MADE FOR THE KHEDIVE ISMAIL, EGYPT
A RARE AND HISTORIC 3.5in. RIFLED MUZZLE-LOADING BRONZE CANNON,
manufactured in 1864-65 by the Turkish especially for the Egyptian army, with 37 1/2in. bronze multi-groove rifled barrel swelling towards the breech, moulded band at muzzle, the breech with the Khedive's tughra (translates as 'ISMA'IL 1281'), socket at rear right for percussion igniter (later mechanical touch-hole cap igniter included), bulbous cascabel, the whole fitted onto its original wooded cream-coloured carriage (restored 1959) with iron-bound spoked wheels, narrow trail hand operated elevation adjuster and complete with clearing and loading rods,
Provenance: The history of this piece is as follows: In 1883, a poorly trained and inexperienced Egyptian army was formed to march up the Nile to oppose insurgents led by the Mahdi (Mohammed Ahmad), a religious leader. The army was led by a British Indian officer, Colonel William Hicks (Hicks Pasha) who had been made a Pasha by the Khedive in 1882. A number of these bronze infantry cannon accompanied the troops, but it did not prevent the army being completely destroyed and massacred at El-Obeid, just south of Khartoum. Over 10,000 officers and men were killed in the engagement, and the captured guns were taken into the service of the Mahdi. In 1898, just prior to the decisive battle of Omdurman, Kitchener attacked the Mahdi's son's army at Atbara River, causing over 6,500 casualties and recaptured the guns. This actual gun was captured by Lt (later Lt. Gen.) William Sitwell at Atbara. Sitwell states in his later book 'A History Of Barmoor' -"We dragged it (the cannon) along with a convoy of wounded for 30 miles to the Nile and lay it on the bed of that classic river until it was convenient to send it to England without undue curiosity from superior authority. It was originally captured from Hicks at the massacre in 1883 and carries the name of the Khedive Ismael, and the date 1281 (after the Hejira) or A.D. 1863" (sic). In truth the gun actually remained hidden in the Nile for nearly three years before it was recovered. The gun then resided outside on the lawn of Barmoor Castle until 1958 when it was loaned to the Northumberland Pistol Club, and used by them for numerous demonstration shoots. The wheels and carriage were renovated in 1959, and in 1964 it was purchased from William Sitwell by Mr R.H. Walton, who subsequently willed it to Eric Purvis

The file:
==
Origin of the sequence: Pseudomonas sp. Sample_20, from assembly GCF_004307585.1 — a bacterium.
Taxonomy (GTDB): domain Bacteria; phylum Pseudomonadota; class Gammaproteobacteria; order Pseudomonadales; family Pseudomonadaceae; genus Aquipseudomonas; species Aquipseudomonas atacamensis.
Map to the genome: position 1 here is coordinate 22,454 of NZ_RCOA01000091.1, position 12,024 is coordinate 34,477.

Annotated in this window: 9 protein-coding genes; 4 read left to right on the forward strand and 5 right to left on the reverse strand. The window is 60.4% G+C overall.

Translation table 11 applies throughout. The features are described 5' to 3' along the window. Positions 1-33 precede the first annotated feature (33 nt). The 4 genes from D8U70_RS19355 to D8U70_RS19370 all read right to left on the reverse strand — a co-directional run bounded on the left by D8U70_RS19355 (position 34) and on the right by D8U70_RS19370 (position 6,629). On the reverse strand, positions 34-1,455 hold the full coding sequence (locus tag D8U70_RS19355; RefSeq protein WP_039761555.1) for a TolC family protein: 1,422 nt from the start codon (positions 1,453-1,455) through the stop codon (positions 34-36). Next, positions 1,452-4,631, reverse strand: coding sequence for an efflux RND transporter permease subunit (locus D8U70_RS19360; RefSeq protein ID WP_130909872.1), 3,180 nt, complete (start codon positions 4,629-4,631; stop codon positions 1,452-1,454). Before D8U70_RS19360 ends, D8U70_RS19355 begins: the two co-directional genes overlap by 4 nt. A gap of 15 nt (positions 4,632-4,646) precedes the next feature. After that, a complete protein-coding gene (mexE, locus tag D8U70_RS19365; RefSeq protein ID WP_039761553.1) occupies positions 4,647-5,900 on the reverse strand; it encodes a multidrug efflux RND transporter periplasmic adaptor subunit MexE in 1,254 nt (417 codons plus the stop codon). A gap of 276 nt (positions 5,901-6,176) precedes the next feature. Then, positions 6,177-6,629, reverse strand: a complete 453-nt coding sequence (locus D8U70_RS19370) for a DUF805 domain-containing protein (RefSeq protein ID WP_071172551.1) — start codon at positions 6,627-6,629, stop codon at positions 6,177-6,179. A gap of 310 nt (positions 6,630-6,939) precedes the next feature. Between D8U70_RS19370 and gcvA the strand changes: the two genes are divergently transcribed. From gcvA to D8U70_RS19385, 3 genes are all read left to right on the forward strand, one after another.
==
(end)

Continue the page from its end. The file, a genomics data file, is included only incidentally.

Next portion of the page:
Other Notes: This cannon is a rifled muzzle-loading battalion gun for the close support of infantry. It fires a hollow cast iron explosive shell of approximately 8lb in weight (a wood dummy and inert original supplied) with external studs designed to match the rifling, similar to the Armstrong system. Effective range was in excess of 1000 yards
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